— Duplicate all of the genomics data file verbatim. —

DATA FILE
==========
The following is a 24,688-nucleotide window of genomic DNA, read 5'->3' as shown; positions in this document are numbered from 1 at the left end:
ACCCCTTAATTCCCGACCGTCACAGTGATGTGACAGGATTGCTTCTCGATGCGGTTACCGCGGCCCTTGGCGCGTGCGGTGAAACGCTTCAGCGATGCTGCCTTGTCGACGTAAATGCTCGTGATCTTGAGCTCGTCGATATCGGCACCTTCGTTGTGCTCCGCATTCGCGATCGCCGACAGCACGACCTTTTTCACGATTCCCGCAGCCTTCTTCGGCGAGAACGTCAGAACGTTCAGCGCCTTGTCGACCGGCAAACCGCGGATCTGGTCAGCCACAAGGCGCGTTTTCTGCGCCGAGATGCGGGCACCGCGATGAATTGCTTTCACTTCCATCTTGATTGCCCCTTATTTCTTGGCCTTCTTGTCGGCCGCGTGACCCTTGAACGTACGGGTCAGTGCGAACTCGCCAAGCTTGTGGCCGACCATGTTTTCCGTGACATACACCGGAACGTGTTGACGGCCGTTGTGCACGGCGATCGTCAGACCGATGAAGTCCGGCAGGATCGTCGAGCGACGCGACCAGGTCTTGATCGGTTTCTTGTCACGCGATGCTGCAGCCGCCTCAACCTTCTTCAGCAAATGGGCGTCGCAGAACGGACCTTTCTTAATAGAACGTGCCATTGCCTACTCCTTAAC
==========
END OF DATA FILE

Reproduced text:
The following is a 24,688-nucleotide window of genomic DNA, read 5'->3' as shown; positions in this document are numbered from 1 at the left end:
ACCCCTTAATTCCCGACCGTCACAGTGATGTGACAGGATTGCTTCTCGATGCGGTTACCGCGGCCCTTGGCGCGTGCGGTGAAACGCTTCAGCGATGCTGCCTTGTCGACGTAAATGCTCGTGATCTTGAGCTCGTCGATATCGGCACCTTCGTTGTGCTCCGCATTCGCGATCGCCGACAGCACGACCTTTTTCACGATTCCCGCAGCCTTCTTCGGCGAGAACGTCAGAACGTTCAGCGCCTTGTCGACCGGCAAACCGCGGATCTGGTCAGCCACAAGGCGCGTTTTCTGCGCCGAGATGCGGGCACCGCGATGAATTGCTTTCACTTCCATCTTGATTGCCCCTTATTTCTTGGCCTTCTTGTCGGCCGCGTGACCCTTGAACGTACGGGTCAGTGCGAACTCGCCAAGCTTGTGGCCGACCATGTTTTCCGTGACATACACCGGAACGTGTTGACGGCCGTTGTGCACGGCGATCGTCAGACCGATGAAGTCCGGCAGGATCGTCGAGCGACGCGACCAGGTCTTGATCGGTTTCTTGTCACGCGATGCTGCAGCCGCCTCAACCTTCTTCAGCAAATGGGCGTCGCAGAACGGACCTTTCTTAATAGAACGTGCCATTGCCTACTCCTTAAC